Physicians face barriers in the standard payment systems used by Medicare and other payers that prevent them from delivering all of the services their patients need and delivering services that will work best for individual patients.
The AMA believes well-designed, patient-centered alternative payment models (APMs) can provide significant opportunities to improve the quality and outcomes of patients’ care in ways that also lower growth in health care spending.
Many of the patients in an accountable care organization (ACO) have health problems that require diagnosis, treatment and/or care management services from a specialist. The way primary care physicians who participate in ACOs coordinate care with specialists and how specialists deliver services has a significant impact on ACOs’ ability to improve quality and control spending. Many specialists want to deliver care in different ways to improve patient outcomes and reduce spending but they cannot do so because of barriers in the payment systems currently used by Medicare and other payers.
In most cases, there are no APMs or other value-based payments available to specialists that would overcome these barriers. ACOs have not had the ability to directly change the way specialists are paid, and because of this and other requirements, most ACOs have not been able to effectively engage specialists in achieving the ACO’s goals. As part of its strategy refresh, the Center for Medicare & Medicaid Innovation (CMMI) reached out to the AMA to help identify ways to better integrate specialist care into ACOs.
The AMA has found that specialists want to increase the quality of care they deliver and reduce spending but they are often unable to do so because of the barriers in the current payment system. The AMA designed "Payments for Accountable Specialty Care" (PDF) to respond to CMMI and address the needs of both ACOs and specialists. It enables the ACOs to identify and develop formal relationships with specialists who have similar goals, and it allows the specialists to be paid in ways that enable them to deliver higher-value care.
In 2021, the Veterans Health Administration (VHA) created the Supremacy Project which will establish National Standards of Practice (NSPs), irrespective of state scope of practice laws, for approximately 50 categories of health professionals. VHA recently published three draft NSPs in the Federal Register with a 60-day comment period. The three NSPs include:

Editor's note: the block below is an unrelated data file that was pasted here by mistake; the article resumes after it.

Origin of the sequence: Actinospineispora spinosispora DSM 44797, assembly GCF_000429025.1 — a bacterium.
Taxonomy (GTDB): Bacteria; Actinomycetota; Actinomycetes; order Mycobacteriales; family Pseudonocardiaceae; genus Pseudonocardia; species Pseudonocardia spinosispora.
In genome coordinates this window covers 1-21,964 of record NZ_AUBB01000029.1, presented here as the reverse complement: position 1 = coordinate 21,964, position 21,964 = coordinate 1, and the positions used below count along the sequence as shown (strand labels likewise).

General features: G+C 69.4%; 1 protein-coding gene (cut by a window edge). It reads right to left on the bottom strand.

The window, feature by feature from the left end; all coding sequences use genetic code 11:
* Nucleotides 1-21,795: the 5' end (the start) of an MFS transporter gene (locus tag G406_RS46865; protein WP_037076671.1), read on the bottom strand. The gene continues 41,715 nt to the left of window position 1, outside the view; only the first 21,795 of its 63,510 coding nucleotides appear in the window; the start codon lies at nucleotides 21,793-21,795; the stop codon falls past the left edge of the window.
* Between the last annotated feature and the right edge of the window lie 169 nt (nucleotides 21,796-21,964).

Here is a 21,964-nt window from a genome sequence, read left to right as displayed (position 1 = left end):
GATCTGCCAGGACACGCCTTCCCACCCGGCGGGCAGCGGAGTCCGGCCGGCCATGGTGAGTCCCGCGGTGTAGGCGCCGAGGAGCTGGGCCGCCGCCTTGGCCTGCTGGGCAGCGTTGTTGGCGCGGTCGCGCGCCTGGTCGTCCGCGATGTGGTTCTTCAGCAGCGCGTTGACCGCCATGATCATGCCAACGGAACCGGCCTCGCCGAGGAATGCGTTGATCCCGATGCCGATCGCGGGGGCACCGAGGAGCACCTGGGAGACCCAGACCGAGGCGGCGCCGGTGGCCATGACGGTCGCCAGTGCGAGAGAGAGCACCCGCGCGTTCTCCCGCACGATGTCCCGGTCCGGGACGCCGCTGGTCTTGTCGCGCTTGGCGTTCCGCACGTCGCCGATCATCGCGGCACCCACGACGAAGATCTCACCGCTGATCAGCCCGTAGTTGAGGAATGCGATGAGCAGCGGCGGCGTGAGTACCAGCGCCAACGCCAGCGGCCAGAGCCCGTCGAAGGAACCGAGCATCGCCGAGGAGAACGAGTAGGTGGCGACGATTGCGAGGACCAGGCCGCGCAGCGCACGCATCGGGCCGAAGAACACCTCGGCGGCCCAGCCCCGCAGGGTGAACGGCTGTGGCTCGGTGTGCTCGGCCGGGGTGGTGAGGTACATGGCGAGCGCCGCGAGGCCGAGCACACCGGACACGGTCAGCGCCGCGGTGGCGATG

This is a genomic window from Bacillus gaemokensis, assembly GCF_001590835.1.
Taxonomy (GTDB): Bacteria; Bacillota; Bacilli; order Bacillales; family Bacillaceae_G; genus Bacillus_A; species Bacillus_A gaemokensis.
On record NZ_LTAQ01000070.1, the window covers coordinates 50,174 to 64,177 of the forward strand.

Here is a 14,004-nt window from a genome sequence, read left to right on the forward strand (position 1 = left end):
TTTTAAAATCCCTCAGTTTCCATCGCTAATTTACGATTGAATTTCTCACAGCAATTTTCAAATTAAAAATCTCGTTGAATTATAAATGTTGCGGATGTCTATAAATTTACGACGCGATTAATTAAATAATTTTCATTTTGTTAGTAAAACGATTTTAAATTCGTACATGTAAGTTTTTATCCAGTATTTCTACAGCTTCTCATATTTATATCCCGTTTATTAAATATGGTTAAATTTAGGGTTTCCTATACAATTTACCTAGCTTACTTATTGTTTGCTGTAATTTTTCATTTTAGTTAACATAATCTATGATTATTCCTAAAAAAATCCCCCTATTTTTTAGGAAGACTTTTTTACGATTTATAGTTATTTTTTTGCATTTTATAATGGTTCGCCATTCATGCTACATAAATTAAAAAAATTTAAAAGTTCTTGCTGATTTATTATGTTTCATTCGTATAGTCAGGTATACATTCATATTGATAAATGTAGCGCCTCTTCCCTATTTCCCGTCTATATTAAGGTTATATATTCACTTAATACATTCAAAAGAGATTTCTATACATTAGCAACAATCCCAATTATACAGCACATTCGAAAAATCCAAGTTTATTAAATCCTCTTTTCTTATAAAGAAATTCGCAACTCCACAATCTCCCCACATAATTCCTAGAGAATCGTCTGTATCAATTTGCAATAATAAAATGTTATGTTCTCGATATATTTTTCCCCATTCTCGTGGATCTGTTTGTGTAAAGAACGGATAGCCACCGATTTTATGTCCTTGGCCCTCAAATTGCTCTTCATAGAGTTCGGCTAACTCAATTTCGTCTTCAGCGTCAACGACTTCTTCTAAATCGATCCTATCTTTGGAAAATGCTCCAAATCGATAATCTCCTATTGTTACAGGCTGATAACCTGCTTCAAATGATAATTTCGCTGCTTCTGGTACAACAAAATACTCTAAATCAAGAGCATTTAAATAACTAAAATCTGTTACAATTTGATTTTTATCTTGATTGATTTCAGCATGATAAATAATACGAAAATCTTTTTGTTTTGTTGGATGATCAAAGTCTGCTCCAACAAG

- Blind Rehabilitation Specialists (BRS) and Visual Impairment Services Team (VIST) Coordinators (PDF)—comments due Aug. 30
- Ophthalmology Technician—comments due Sept. 27
- Kinesiotherapists—comments due Sept. 27
The AMA’s preliminary review of these NSPs indicates that the VHA is not proposing a change in practice so there will be no impact on the practice of these occupations once their NSPs are finalized. The AMA is likely to submit clarifying comments on the Ophthalmology Technician NSP due to specialty interest. Future NSPs released by VHA may impact the practice of those occupations specifically and pose licensure concerns more broadly that warrant more detailed comments.
Last year, the AMA convened a specialty society workgroup to engage VHA on its effort to develop NSPs. As a result of meetings with the VHA and sign-on letters, the Biden administration agreed to allow for notice and a 60-day comment period and to significantly slow down its timeline for NSP implementation, including staggering the publication and comment periods for the various NSPs. The AMA will remain heavily engaged as this process moves forward.
The recording for the latest webinar in the AMA Advocacy Insights series, “Medicare payment principles —A vision for reform,” is now available. In this webinar, AMA Board of Trustees Chair Sandra Fryhofer, MD, is joined by Cynthia Brown, vice president, AMA Government Affairs, and Jason Marino, director, AMA Congressional Affairs.
The Medicare physician payment system needs an overhaul to remedy financial instabilities impacting physician practices due to the pandemic, statutory payment cuts, lack of inflationary updates and significant administrative burdens. To define the goals of reform, the AMA and 120 state medical and national specialty societies created the “Characteristics of a Rational Medicare Physician Payment System.”
Hear about what these principles call on Congress to do to improve the Medicare physician payment system in this webinar. The webinar digs deeper into some of the causes of the current systemic issues and charts a path forward.
Questions were also answered during a live Q&A session at the end of the webinar.